What is CAPTCHA?
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Illustration showing how CAPTCHA authenticates users as humans to prevent threats by bots
What is CAPTCHA?

CAPTCHA stands for "completely automated public Turing test* to tell computers and humans apart." It refers to various authentication methods that validate users as humans, not bots, by presenting a challenge that is simple for humans but difficult for machines.

CAPTCHAs prevent scammers and spammers from using bots to complete web forms for malicious purposes.

Traditional CAPTCHAs required users to read and correctly retype distorted text that could not be interpreted by optical character recognition (OCR) technology. Newer iterations of CAPTCHA technology use AI-driven behavioral and risk analyses to authenticate human users based on activity patterns rather than a single task.

Many websites require users to complete a CAPTCHA challenge before logging into an account profile, submitting a registration form, posting a comment, or performing some other action that hackers might use a bot to perform. By meeting the challenge, users confirm that they are human and are then allowed to continue their activity on the website.

* A Turing Test, named for its creator Alan Turing, tests a machine’s ability to exhibit human intelligence.

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The evolution of CAPTCHA

Several different groups developed the earliest forms of CAPTCHA technology in parallel during the late 1990s and early 2000s. Each group worked to combat the widespread problem of hackers that use bots for nefarious activities on the internet. For example, computer scientists working for the search engine AltaVista wanted to stop bots from adding malicious web addresses to the company's link database.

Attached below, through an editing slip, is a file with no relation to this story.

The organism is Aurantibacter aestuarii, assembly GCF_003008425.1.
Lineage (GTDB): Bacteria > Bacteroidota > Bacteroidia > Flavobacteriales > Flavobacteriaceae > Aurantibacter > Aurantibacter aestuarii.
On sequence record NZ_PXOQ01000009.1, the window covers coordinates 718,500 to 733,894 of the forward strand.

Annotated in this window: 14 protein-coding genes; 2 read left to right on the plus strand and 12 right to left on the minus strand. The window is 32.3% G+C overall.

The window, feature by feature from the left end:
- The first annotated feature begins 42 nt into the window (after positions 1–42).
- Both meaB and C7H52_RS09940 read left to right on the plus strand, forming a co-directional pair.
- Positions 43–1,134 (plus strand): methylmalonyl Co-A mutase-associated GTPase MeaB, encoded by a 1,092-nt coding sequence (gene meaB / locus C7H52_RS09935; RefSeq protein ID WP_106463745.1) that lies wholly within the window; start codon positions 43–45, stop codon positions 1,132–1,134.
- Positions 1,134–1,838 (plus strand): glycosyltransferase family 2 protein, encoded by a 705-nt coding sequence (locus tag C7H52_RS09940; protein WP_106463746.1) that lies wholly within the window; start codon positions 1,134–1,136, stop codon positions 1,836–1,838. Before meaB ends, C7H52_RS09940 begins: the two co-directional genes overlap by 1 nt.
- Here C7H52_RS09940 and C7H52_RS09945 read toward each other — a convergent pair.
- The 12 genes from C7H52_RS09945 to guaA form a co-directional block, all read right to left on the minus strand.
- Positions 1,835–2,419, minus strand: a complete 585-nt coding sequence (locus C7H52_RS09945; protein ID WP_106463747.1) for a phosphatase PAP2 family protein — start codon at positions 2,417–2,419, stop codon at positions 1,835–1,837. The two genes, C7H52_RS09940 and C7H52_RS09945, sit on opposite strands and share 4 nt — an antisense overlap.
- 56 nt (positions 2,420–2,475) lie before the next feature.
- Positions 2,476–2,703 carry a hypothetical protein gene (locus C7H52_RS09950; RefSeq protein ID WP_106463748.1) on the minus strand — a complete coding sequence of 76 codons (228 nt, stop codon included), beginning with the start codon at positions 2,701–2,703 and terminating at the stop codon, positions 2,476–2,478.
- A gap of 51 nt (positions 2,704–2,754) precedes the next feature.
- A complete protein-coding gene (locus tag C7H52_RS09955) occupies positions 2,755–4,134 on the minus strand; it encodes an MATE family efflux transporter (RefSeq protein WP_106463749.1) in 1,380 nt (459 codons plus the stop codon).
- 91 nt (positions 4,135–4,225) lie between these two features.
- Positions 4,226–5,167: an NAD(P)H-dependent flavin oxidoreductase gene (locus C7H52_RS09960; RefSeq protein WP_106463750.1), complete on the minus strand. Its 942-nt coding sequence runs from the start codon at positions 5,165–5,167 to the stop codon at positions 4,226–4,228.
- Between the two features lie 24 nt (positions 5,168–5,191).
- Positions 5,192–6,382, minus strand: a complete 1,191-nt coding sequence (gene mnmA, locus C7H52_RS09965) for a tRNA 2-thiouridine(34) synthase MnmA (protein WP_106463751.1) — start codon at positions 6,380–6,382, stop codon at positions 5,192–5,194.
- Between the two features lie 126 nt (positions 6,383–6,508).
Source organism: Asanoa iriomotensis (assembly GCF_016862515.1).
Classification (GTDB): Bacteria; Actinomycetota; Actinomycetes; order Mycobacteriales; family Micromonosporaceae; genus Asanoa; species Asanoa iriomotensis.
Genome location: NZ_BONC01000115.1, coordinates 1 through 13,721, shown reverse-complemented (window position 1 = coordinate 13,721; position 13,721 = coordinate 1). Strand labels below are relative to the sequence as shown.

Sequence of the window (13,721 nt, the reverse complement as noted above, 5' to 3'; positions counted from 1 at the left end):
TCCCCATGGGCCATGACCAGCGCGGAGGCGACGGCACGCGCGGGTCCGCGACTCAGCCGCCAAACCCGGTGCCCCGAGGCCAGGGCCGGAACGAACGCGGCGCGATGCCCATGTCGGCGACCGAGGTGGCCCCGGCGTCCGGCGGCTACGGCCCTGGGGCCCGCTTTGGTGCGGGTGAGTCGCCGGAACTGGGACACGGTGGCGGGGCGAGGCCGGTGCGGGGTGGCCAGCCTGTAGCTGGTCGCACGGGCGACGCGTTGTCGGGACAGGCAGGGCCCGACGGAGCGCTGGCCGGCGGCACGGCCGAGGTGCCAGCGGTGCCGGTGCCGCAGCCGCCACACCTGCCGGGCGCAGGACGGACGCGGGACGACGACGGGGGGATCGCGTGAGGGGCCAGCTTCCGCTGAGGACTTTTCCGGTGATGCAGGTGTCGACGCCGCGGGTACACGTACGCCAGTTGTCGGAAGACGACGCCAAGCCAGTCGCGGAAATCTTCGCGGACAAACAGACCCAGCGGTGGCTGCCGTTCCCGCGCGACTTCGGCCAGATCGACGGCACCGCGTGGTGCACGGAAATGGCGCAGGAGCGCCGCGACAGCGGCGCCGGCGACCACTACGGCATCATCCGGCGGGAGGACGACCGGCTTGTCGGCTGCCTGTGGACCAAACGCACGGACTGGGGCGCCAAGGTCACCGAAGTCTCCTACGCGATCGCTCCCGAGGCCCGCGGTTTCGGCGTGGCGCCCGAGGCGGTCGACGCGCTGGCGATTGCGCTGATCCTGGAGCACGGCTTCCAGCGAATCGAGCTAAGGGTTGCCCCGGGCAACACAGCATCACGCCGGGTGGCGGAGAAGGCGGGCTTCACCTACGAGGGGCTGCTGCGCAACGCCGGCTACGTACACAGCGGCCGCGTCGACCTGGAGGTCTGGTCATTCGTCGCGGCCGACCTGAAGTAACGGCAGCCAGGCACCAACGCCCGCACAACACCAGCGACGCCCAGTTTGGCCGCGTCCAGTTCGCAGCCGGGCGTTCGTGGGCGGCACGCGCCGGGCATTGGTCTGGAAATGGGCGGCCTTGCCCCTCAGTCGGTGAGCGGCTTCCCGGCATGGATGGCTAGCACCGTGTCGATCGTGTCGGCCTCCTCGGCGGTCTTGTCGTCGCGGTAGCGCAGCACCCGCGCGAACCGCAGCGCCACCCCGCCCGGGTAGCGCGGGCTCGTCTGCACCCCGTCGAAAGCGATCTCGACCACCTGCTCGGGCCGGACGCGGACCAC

Researchers at the IT company Sanctum filed the first CAPTCHA-style system in 1997. However, a group of computer science researchers at Carnegie Mellon University led by Luis von Ahn and Manuel Blum first introduced the term CAPTCHA in 2003. This team was inspired to work on the technology by a Yahoo executive who delivered a talk about the company's issues with spambots signing up for millions of fake email accounts.

To solve Yahoo’s problem, von Ahn and Blum created a computer program that:

  1. generated a random string of text,
  2. generated a distorted image of that text (called a ‘CAPTCHA code’),
  3. presented the image to the user,
  4. asked the user to enter the text into a form field and then submit entry by clicking a check box next to the phrase "I am not a robot."

Because OCR technology of the time struggled to decipher such distorted text, bots could not pass the CAPTCHA challenge. If a user entered the correct string of characters, it could be reliably assumed they were human and they were permitted to complete their account registration or web form submission.

Yahoo implemented Carnegie Mellon's technology, requiring all users to pass a CAPTCHA test before signing up for an email address. This significantly cut down on spambot activity, and other companies proceeded to adopt CAPTCHAs to protect their web forms. Over time, however, hackers used data from completed CAPTCHA challenges to develop algorithms capable of reliably passing CAPTCHA tests. This marked the beginning of an ongoing arms race between CAPTCHA developers and cybercriminals which has fueled the evolution of CAPTCHA functionality.


Launched by von Ahn in 2007, reCAPTCHA v1 had a dual aim: to make the text-based CAPTCHA challenge more difficult for bots to crack, and to improve the accuracy of OCR being used at the time to digitize printed texts.

reCAPTCHA achieved the first goal by increasing the distortion of text displayed to the user, and eventually adding lines through the text.

It achieved the second goal by replacing a single image of randomly-generated distorted text with two distorted text images of words scanned from actual texts by two different OCR programs. The first word, or control word, was a word identified correctly by both OCR programs. The second word was a word both OCR programs failed to identify. If the user correctly identified the control word, reCAPTCHA assumed the user was human and allowed them to continue their task, and also assumed the user identified the second word correctly, and used the response to verify future OCR results.